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The liberation struggle
The 1981-85 liberation struggle led by President Museveni will be part of the story. Courtesy photo

Government to Establish Memorial on Uganda's History 

Buliisa County MP Stephen Mukitale welcomed the move saying the museums should not only be for tourism and income generation, but for reconciliation, healing and national dialogue. He says this is the point where accountability and truth-telling need to be exhibited
posted onMay 22, 2018
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KAMPALA. The Ministry of Tourism is planning to establish a memorial and museums in which a collection of historical documents, artifacts and equipment depicting Uganda's history will be preserved.

The memorial will have information about the Lord's Resistance Army (LRA) war that ravaged northern Uganda for more than two decades, the Luweero Triangle guerilla war that ushered in the National Resistance Army led by President Yoweri Museveni, and moments about the history of Uganda under Idi Amin Dada. 

The Lord's Resistance Army alone is believed to have left a least 100,000 people dead during a reign of terror spanning two decades. The LRA group led by Joseph Kony is also blamed for the abduction of between 60,000 and 100,000 children and the displacement of  at least 2.5 million people. 

State Minister for Tourism Godfrey Kiwanda Suubi says the project is envisioned to start in the financial year 2019/2020.  He says that although Uganda is not proud of its dark past, such a memorial would be a place where people can learn about Uganda's past through research and a centre of reconciliation.

Kiwanda could not specify the location and details of the funding but said they are currently considering the areas affected by the atrocities.

"Countries like Rwanda have a memorial centre for the genocide, and this is a very big reminder to them, but also a great tourism centre," Kiwanda said.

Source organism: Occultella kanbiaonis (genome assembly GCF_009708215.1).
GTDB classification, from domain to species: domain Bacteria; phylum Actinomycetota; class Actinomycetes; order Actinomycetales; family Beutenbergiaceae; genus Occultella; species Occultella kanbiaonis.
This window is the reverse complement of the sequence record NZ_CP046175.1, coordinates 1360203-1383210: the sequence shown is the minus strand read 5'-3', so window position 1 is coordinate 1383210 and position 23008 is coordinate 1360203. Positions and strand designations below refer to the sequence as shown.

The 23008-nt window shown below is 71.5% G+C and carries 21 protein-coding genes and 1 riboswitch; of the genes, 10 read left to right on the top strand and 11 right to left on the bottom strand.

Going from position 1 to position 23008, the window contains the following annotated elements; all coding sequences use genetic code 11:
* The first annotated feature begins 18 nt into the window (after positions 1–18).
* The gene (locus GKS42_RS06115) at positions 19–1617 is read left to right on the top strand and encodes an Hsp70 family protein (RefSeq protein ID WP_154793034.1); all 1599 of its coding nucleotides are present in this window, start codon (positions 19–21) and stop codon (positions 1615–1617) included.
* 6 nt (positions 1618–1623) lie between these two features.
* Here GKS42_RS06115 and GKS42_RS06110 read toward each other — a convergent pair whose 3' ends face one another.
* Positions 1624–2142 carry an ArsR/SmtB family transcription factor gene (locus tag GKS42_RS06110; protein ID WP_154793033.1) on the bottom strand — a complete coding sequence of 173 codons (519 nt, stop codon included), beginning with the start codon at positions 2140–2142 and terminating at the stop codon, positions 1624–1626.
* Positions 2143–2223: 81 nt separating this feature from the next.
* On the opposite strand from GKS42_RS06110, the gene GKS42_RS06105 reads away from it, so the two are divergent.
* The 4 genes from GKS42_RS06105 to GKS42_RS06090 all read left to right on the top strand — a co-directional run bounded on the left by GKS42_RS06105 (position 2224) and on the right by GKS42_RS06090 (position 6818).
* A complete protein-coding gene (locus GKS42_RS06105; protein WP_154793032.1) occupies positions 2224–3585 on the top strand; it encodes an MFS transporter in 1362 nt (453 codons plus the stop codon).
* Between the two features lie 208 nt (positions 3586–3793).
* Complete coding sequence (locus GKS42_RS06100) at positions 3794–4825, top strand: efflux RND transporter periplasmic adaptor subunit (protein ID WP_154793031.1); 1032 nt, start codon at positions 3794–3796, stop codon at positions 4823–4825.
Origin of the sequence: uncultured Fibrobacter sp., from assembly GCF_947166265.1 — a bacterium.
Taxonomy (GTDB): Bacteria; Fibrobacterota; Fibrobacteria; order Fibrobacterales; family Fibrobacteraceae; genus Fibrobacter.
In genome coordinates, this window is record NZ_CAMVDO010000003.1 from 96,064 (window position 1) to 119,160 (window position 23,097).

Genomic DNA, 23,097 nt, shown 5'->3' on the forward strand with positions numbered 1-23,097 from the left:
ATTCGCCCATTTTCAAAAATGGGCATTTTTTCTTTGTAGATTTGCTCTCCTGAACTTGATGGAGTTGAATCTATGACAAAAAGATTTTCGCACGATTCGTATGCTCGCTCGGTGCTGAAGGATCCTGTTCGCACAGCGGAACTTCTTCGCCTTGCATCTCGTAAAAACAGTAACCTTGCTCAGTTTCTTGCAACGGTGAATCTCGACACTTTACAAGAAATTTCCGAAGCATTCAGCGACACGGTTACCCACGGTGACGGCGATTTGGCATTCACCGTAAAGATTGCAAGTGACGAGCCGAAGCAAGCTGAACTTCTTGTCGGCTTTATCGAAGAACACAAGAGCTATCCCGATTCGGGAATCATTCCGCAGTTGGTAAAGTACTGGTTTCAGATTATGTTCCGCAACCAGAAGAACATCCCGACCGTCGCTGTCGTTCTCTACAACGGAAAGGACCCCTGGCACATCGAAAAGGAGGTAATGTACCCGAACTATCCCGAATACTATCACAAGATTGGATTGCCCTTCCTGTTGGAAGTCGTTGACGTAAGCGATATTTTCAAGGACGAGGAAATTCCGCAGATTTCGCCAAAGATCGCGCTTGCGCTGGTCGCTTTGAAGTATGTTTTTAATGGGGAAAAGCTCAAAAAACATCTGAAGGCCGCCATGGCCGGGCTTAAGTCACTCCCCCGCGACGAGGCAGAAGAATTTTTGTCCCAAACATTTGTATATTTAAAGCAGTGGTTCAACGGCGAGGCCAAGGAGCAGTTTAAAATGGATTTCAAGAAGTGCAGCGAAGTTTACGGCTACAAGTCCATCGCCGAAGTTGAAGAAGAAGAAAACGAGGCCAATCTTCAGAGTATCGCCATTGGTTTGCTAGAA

Nwoya Woman MP Lilly Adong says the memorials will be important to speak out loud against any form of violence and preach respect of human dignity. She says there are areas in northern Uganda that still bring fear in people, and remind them of the past.

Buliisa County MP Stephen Mukitale welcomed the move saying the museums should not only be for tourism and income generation, but for reconciliation, healing and national dialogue. He says this is the point where accountability and truth-telling need to be exhibited. 

The Parliamentary Committee on Tourism says there is no museum in the country that showcases Uganda's liberation history, while Rwanda earns a lot of revenue from the genocide museums.
 Close to 10 years ago, a similar project was initiated in Gulu, to preserve the history of the 20-year Lord's Resistance Army insurgency.  

The project was envisaged to store thousands of testimonies of people affected by the LRA war to ensure that the history of the war is not lost. It had been implemented by Gulu local government and Centre of Conflict Studies of Utrecht University in the Netherlands and Gulu University.

By URN

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